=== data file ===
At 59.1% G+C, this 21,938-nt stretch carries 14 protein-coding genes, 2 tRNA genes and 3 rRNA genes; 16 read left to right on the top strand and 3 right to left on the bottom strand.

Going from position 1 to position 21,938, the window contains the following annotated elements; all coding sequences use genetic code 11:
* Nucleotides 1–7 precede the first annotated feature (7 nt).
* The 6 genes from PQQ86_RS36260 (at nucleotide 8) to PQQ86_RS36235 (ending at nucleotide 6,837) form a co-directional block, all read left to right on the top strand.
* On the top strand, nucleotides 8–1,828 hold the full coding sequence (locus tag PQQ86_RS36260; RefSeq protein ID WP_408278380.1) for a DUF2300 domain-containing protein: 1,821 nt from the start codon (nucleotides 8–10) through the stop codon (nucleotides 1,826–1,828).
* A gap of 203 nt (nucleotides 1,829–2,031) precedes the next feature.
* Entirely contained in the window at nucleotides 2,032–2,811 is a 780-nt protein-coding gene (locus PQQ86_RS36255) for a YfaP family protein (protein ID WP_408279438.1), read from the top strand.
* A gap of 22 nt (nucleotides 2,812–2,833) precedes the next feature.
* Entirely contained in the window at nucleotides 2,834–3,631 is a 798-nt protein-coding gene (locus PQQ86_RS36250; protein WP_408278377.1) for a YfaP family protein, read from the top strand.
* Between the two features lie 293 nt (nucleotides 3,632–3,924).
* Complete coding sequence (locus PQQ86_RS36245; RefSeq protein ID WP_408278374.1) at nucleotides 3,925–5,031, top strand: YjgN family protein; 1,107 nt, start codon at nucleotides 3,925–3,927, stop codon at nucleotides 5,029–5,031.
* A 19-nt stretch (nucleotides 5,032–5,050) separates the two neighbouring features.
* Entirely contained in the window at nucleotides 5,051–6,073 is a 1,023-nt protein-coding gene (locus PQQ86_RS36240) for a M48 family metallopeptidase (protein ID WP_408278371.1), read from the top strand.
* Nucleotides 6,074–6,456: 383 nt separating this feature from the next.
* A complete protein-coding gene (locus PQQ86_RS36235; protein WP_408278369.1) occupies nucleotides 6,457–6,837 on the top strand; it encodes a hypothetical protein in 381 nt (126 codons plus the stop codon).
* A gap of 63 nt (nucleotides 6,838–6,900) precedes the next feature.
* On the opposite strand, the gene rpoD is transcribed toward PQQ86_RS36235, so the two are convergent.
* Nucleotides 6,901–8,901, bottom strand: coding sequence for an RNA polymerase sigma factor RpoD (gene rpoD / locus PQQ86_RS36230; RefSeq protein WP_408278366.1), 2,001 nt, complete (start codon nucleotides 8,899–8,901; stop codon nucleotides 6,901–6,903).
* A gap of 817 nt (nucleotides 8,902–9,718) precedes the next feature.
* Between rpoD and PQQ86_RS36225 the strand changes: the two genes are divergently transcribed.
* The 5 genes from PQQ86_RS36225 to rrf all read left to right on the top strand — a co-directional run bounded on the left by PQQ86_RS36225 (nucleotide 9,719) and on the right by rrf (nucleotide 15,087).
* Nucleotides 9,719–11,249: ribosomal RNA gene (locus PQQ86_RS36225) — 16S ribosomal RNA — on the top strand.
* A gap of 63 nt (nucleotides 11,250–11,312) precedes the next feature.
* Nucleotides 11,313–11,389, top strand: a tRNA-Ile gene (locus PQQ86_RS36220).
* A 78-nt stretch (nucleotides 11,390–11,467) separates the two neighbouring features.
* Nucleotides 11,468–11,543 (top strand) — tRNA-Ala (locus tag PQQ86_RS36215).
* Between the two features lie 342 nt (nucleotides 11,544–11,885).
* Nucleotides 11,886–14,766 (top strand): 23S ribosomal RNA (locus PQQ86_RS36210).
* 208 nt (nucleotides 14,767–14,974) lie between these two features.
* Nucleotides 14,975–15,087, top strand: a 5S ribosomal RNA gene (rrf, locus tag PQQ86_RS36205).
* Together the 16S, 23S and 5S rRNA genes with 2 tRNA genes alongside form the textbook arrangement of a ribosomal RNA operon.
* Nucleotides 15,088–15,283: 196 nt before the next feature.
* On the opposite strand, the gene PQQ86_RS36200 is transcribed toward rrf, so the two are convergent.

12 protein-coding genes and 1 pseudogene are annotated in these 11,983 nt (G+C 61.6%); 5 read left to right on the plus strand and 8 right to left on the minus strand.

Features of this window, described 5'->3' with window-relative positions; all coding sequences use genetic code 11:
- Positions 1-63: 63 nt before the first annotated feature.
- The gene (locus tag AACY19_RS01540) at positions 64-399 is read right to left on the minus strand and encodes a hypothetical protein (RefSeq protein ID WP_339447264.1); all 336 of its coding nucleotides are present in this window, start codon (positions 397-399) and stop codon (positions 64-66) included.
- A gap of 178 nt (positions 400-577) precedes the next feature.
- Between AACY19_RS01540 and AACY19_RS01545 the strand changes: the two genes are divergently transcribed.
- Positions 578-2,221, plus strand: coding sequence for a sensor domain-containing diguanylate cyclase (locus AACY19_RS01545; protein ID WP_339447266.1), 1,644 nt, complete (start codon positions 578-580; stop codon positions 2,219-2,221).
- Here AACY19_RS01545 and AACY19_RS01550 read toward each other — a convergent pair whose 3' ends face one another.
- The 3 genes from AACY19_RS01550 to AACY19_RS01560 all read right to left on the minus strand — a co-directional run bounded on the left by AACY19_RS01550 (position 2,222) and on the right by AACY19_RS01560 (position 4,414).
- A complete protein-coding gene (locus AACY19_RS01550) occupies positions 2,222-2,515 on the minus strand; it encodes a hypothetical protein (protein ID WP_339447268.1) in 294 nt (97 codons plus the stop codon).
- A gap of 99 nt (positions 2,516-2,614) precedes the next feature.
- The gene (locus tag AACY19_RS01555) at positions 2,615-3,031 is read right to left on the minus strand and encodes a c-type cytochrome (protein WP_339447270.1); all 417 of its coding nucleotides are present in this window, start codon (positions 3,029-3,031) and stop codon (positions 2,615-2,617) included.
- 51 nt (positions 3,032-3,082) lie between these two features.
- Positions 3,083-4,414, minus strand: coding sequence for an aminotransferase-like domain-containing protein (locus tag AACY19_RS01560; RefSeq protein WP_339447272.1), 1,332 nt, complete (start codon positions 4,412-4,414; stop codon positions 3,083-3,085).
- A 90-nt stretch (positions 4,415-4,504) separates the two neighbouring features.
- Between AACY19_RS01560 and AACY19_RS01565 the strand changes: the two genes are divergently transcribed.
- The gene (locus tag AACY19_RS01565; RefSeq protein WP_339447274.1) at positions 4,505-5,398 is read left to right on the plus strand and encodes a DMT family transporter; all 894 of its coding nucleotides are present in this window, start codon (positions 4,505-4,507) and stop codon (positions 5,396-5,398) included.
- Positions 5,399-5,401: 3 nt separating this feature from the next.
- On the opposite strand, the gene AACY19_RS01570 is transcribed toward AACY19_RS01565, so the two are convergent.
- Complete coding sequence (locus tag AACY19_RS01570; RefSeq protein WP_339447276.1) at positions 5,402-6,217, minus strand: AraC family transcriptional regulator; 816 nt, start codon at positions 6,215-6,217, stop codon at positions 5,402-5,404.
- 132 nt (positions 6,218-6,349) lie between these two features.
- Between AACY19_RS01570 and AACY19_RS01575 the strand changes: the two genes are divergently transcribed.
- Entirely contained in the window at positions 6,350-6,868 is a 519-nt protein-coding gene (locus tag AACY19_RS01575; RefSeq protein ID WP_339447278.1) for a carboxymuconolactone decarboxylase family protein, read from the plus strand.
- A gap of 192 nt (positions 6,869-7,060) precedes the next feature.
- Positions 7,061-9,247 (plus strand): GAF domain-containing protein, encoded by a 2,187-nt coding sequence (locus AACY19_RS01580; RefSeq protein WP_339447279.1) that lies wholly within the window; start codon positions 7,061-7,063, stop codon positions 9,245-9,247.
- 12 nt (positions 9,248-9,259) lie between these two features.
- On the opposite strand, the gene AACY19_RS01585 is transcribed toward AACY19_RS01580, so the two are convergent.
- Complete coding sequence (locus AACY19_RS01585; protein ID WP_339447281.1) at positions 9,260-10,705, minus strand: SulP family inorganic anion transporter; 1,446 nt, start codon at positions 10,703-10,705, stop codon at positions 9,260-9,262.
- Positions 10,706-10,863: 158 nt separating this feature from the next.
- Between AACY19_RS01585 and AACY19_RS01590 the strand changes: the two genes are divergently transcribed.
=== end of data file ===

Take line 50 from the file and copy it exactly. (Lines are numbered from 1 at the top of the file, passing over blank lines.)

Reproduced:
- The gene (locus tag AACY19_RS01565; RefSeq protein WP_339447274.1) at positions 4,505-5,398 is read left to right on the plus strand and encodes a DMT family transporter; all 894 of its coding nucleotides are present in this window, start codon (positions 4,505-4,507) and stop codon (positions 5,396-5,398) included.